Here's the wheel from the side. An improvement to be made here is to eliminate the sharp corners on the rail on top of the tray, it digs into my left leg and I have to place a towel between it and my leg. The seat is covered with a thick layer of foam and a towel to be a little less uncomfortable on the bum. I initially left the angled crossbrace off the wheel but added it later for a bit more stability. Notice that it's not stained...when I bolted it in to check the fit I snapped the head off the it's permanent now.

This is the chain attaching the treadle to the tray. On my version I resolved to use bearings everywhere something needed to move, this makes everything a little smoother and I never have to oil/grease anything. The bearing is called a swivel bearing, it spins like a regular bearing but also swivels up to 60 degrees. They're not too expensive, I got mine from Mcmaster-Carr.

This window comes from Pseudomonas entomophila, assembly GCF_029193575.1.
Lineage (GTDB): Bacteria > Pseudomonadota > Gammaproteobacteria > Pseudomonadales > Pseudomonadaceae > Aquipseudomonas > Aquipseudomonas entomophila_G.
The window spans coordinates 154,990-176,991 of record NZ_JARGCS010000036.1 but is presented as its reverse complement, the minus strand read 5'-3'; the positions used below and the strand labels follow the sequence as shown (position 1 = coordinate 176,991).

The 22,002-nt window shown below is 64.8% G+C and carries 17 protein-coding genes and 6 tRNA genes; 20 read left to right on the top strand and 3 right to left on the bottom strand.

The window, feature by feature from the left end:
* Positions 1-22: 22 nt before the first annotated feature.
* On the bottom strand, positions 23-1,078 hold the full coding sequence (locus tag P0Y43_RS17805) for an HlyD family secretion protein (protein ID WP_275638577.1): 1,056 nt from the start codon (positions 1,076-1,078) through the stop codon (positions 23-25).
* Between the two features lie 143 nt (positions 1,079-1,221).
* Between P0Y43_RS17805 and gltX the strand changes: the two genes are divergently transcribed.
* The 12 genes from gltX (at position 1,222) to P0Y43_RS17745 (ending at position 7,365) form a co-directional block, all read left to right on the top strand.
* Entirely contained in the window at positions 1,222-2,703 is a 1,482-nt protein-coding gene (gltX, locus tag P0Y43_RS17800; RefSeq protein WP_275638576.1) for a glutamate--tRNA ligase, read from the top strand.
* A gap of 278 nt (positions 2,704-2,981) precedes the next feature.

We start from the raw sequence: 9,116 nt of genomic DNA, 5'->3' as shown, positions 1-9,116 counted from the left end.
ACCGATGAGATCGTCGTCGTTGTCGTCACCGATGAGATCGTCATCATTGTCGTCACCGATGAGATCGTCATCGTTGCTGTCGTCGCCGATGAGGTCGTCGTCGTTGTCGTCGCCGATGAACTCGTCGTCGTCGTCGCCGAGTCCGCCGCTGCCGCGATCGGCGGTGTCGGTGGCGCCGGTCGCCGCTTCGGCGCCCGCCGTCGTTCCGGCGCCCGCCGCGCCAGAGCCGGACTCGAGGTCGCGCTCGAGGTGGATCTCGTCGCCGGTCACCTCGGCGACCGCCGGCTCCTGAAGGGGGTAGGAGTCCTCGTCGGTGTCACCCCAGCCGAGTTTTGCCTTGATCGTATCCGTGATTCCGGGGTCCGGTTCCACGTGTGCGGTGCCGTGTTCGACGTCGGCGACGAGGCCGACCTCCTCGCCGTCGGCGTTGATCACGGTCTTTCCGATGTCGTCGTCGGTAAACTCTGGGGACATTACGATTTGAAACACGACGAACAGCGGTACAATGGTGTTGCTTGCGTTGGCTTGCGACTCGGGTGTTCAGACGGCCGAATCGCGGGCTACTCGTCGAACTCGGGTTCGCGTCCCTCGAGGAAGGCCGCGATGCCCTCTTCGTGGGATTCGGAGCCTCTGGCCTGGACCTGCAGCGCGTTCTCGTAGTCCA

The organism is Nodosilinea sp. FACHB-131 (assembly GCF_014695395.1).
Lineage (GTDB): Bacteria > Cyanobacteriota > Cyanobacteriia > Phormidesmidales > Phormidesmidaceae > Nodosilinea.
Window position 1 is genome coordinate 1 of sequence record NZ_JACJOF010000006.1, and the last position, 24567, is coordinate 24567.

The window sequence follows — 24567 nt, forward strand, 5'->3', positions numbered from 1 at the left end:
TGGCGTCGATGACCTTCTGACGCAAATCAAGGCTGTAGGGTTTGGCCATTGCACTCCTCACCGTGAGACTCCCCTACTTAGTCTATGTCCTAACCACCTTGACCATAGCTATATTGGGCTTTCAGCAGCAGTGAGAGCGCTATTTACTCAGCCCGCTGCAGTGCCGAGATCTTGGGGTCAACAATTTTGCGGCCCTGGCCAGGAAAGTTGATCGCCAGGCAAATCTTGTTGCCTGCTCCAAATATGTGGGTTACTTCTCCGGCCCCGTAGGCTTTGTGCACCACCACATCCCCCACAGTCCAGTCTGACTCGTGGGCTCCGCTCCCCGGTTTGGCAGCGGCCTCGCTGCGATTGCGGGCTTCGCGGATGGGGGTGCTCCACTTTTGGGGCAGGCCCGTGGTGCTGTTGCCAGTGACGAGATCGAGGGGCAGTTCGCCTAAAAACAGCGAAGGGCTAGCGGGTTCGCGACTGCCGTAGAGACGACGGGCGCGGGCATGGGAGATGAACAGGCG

Another larger swivel bearing, this allows the treadle and the block to move up and down on the shaft as the treadle arcs, it also eliminates some of the clickity-clack noise(that may be a good or bad thing depending on your level of nostalgia...)The block is attached to the shaft with a piece of's super smooth and doesn't need to fussed with like leather that the plans call for. I'd like to cover this with leather for aesthetic reasons though. The extra hole in the treadle arm is because I misplaced the first hole...oops. The piece underneath the block is called a shaft collar, again from mcmaster. It keeps the block from sliding down the shaft and binding.

This is where the treadle attaches to the leg, the plans call for this beefy metal contraption which I didn't have the proper tools to fabricate so I came up with this. The threaded rod makes it adjustable. Note the use of a swivel bearing again, are you sensing a theme? It works but it's kinda ugly though.